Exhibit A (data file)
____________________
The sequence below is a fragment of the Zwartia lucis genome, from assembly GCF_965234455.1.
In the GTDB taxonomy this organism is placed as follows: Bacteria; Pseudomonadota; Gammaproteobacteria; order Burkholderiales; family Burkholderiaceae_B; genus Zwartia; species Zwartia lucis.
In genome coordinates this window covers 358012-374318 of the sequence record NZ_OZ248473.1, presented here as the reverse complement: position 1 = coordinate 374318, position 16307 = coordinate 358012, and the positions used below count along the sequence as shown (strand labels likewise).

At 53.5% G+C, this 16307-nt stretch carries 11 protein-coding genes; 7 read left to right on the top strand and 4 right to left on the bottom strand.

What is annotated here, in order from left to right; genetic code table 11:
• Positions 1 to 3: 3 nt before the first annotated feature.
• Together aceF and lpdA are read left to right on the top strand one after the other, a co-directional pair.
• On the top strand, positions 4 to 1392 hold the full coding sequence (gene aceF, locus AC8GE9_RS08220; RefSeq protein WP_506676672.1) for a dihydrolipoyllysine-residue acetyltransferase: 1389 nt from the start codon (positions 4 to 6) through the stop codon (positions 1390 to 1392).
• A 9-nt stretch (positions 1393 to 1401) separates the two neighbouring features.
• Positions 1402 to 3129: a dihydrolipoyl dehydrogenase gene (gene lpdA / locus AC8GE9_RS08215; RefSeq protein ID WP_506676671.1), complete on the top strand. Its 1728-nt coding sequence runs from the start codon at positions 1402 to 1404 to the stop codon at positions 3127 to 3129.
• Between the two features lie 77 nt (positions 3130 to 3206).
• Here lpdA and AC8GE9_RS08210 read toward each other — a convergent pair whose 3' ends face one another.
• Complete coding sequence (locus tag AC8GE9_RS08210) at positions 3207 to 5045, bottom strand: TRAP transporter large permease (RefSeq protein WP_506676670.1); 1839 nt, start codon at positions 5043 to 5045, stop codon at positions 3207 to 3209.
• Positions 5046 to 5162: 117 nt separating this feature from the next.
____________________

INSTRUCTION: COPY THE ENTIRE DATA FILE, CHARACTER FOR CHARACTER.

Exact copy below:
The sequence below is a fragment of the Zwartia lucis genome, from assembly GCF_965234455.1.
In the GTDB taxonomy this organism is placed as follows: Bacteria; Pseudomonadota; Gammaproteobacteria; order Burkholderiales; family Burkholderiaceae_B; genus Zwartia; species Zwartia lucis.
In genome coordinates this window covers 358012-374318 of the sequence record NZ_OZ248473.1, presented here as the reverse complement: position 1 = coordinate 374318, position 16307 = coordinate 358012, and the positions used below count along the sequence as shown (strand labels likewise).

At 53.5% G+C, this 16307-nt stretch carries 11 protein-coding genes; 7 read left to right on the top strand and 4 right to left on the bottom strand.

What is annotated here, in order from left to right; genetic code table 11:
• Positions 1 to 3: 3 nt before the first annotated feature.
• Together aceF and lpdA are read left to right on the top strand one after the other, a co-directional pair.
• On the top strand, positions 4 to 1392 hold the full coding sequence (gene aceF, locus AC8GE9_RS08220; RefSeq protein WP_506676672.1) for a dihydrolipoyllysine-residue acetyltransferase: 1389 nt from the start codon (positions 4 to 6) through the stop codon (positions 1390 to 1392).
• A 9-nt stretch (positions 1393 to 1401) separates the two neighbouring features.
• Positions 1402 to 3129: a dihydrolipoyl dehydrogenase gene (gene lpdA / locus AC8GE9_RS08215; RefSeq protein ID WP_506676671.1), complete on the top strand. Its 1728-nt coding sequence runs from the start codon at positions 1402 to 1404 to the stop codon at positions 3127 to 3129.
• Between the two features lie 77 nt (positions 3130 to 3206).
• Here lpdA and AC8GE9_RS08210 read toward each other — a convergent pair whose 3' ends face one another.
• Complete coding sequence (locus tag AC8GE9_RS08210) at positions 3207 to 5045, bottom strand: TRAP transporter large permease (RefSeq protein WP_506676670.1); 1839 nt, start codon at positions 5043 to 5045, stop codon at positions 3207 to 3209.
• Positions 5046 to 5162: 117 nt separating this feature from the next.